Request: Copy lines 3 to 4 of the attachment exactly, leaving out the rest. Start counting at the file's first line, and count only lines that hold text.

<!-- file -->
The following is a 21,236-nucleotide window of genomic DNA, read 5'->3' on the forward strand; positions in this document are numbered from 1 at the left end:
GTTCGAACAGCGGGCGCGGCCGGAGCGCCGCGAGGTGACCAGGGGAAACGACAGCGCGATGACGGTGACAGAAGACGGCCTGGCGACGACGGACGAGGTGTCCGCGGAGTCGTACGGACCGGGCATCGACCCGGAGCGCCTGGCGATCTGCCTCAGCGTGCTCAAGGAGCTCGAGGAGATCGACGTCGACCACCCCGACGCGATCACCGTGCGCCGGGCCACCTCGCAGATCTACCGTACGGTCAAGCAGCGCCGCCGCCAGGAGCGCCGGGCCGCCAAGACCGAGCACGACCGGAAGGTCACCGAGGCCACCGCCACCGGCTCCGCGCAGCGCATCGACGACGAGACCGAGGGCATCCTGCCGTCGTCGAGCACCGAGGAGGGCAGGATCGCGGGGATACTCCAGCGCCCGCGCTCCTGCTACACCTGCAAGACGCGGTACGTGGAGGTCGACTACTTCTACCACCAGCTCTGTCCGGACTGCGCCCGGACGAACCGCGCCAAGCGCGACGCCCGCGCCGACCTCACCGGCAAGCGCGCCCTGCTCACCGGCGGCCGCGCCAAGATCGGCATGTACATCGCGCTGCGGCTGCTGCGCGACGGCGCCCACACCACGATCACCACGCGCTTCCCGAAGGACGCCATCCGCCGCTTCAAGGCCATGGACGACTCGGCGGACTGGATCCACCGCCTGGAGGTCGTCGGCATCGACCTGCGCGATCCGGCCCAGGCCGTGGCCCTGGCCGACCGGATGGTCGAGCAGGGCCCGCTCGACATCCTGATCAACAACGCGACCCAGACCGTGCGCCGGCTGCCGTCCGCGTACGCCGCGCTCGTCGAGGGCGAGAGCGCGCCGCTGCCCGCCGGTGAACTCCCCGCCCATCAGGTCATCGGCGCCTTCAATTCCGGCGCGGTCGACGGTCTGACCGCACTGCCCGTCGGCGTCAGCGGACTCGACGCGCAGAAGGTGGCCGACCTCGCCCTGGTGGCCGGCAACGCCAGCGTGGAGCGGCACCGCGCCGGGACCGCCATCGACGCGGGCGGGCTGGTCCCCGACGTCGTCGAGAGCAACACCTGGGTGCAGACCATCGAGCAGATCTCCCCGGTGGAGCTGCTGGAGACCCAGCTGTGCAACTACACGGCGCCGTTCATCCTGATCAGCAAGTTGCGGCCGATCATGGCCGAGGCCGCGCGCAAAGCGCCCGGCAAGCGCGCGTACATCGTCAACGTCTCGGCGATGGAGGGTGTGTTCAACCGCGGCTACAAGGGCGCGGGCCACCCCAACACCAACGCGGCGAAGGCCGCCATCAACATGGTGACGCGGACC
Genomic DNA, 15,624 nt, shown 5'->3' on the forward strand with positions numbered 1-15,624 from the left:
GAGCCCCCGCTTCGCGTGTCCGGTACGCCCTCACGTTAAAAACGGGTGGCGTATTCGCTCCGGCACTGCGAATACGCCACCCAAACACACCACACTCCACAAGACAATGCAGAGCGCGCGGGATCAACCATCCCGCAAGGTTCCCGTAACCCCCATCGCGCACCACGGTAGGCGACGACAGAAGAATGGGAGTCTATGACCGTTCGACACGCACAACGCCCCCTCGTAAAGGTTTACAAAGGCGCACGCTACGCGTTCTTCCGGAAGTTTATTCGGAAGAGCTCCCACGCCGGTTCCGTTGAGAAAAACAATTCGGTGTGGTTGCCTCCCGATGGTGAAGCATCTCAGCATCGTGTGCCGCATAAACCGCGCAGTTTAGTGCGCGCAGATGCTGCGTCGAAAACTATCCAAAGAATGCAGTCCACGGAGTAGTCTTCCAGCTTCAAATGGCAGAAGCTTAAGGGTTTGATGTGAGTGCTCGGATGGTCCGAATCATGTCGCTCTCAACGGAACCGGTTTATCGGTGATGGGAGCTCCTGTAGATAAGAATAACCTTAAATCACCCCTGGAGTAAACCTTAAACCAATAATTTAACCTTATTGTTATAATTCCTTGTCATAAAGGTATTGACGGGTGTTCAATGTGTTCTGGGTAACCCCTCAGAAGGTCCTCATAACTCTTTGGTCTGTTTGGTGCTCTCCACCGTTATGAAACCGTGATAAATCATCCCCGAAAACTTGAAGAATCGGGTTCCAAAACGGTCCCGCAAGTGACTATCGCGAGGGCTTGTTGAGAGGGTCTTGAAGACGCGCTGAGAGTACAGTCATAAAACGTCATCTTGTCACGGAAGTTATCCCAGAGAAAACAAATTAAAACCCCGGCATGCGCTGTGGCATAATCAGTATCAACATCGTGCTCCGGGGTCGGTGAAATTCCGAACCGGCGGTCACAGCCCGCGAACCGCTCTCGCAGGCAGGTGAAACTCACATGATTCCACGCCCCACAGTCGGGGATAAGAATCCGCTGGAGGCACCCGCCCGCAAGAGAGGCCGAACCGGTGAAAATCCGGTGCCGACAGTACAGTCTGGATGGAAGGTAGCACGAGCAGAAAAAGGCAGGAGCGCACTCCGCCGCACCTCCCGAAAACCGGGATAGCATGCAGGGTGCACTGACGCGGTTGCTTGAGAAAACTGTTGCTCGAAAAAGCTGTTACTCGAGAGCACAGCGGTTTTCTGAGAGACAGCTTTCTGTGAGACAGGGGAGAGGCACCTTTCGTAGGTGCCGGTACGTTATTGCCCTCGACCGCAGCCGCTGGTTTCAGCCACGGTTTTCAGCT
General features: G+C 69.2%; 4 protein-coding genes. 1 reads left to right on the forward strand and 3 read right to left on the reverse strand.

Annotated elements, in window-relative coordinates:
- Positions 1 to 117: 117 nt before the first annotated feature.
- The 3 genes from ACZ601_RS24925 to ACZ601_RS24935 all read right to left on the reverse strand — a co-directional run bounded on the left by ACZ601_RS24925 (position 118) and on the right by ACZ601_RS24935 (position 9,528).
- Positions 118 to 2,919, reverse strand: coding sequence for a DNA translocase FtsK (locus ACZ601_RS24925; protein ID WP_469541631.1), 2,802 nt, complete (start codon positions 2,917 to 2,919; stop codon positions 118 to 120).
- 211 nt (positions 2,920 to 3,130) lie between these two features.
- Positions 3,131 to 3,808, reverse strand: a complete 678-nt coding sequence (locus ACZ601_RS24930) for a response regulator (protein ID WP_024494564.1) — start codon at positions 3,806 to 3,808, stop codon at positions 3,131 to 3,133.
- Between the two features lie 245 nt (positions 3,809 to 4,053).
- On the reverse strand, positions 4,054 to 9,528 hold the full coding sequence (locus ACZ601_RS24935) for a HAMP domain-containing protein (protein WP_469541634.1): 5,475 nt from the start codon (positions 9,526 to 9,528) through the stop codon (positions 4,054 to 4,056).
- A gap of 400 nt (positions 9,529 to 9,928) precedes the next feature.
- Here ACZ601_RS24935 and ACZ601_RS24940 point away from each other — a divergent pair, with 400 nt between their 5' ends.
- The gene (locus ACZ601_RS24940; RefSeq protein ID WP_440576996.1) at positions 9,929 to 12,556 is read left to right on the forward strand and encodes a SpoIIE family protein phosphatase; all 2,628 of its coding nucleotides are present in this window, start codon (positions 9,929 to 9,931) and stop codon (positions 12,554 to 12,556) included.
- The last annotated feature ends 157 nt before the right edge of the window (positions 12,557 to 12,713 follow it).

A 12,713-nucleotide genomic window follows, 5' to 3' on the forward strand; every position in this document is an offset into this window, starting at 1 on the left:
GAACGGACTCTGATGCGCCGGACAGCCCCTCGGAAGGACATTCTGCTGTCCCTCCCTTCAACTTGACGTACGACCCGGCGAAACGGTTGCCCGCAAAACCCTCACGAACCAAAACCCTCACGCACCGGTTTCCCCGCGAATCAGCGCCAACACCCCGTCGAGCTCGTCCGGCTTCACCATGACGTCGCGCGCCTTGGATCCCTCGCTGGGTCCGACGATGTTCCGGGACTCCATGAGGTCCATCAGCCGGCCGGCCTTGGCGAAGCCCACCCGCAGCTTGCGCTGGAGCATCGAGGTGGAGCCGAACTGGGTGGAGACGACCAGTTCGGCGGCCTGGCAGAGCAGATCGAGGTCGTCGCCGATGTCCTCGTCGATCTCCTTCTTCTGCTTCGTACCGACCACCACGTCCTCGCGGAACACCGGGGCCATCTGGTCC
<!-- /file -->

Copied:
Genomic DNA, 15,624 nt, shown 5'->3' on the forward strand with positions numbered 1-15,624 from the left:
GAGCCCCCGCTTCGCGTGTCCGGTACGCCCTCACGTTAAAAACGGGTGGCGTATTCGCTCCGGCACTGCGAATACGCCACCCAAACACACCACACTCCACAAGACAATGCAGAGCGCGCGGGATCAACCATCCCGCAAGGTTCCCGTAACCCCCATCGCGCACCACGGTAGGCGACGACAGAAGAATGGGAGTCTATGACCGTTCGACACGCACAACGCCCCCTCGTAAAGGTTTACAAAGGCGCACGCTACGCGTTCTTCCGGAAGTTTATTCGGAAGAGCTCCCACGCCGGTTCCGTTGAGAAAAACAATTCGGTGTGGTTGCCTCCCGATGGTGAAGCATCTCAGCATCGTGTGCCGCATAAACCGCGCAGTTTAGTGCGCGCAGATGCTGCGTCGAAAACTATCCAAAGAATGCAGTCCACGGAGTAGTCTTCCAGCTTCAAATGGCAGAAGCTTAAGGGTTTGATGTGAGTGCTCGGATGGTCCGAATCATGTCGCTCTCAACGGAACCGGTTTATCGGTGATGGGAGCTCCTGTAGATAAGAATAACCTTAAATCACCCCTGGAGTAAACCTTAAACCAATAATTTAACCTTATTGTTATAATTCCTTGTCATAAAGGTATTGACGGGTGTTCAATGTGTTCTGGGTAACCCCTCAGAAGGTCCTCATAACTCTTTGGTCTGTTTGGTGCTCTCCACCGTTATGAAACCGTGATAAATCATCCCCGAAAACTTGAAGAATCGGGTTCCAAAACGGTCCCGCAAGTGACTATCGCGAGGGCTTGTTGAGAGGGTCTTGAAGACGCGCTGAGAGTACAGTCATAAAACGTCATCTTGTCACGGAAGTTATCCCAGAGAAAACAAATTAAAACCCCGGCATGCGCTGTGGCATAATCAGTATCAACATCGTGCTCCGGGGTCGGTGAAATTCCGAACCGGCGGTCACAGCCCGCGAACCGCTCTCGCAGGCAGGTGAAACTCACATGATTCCACGCCCCACAGTCGGGGATAAGAATCCGCTGGAGGCACCCGCCCGCAAGAGAGGCCGAACCGGTGAAAATCCGGTGCCGACAGTACAGTCTGGATGGAAGGTAGCACGAGCAGAAAAAGGCAGGAGCGCACTCCGCCGCACCTCCCGAAAACCGGGATAGCATGCAGGGTGCACTGACGCGGTTGCTTGAGAAAACTGTTGCTCGAAAAAGCTGTTACTCGAGAGCACAGCGGTTTTCTGAGAGACAGCTTTCTGTGAGACAGGGGAGAGGCACCTTTCGTAGGTGCCGGTACGTTATTGCCCTCGACCGCAGCCGCTGGTTTCAGCCACGGTTTTCAGCT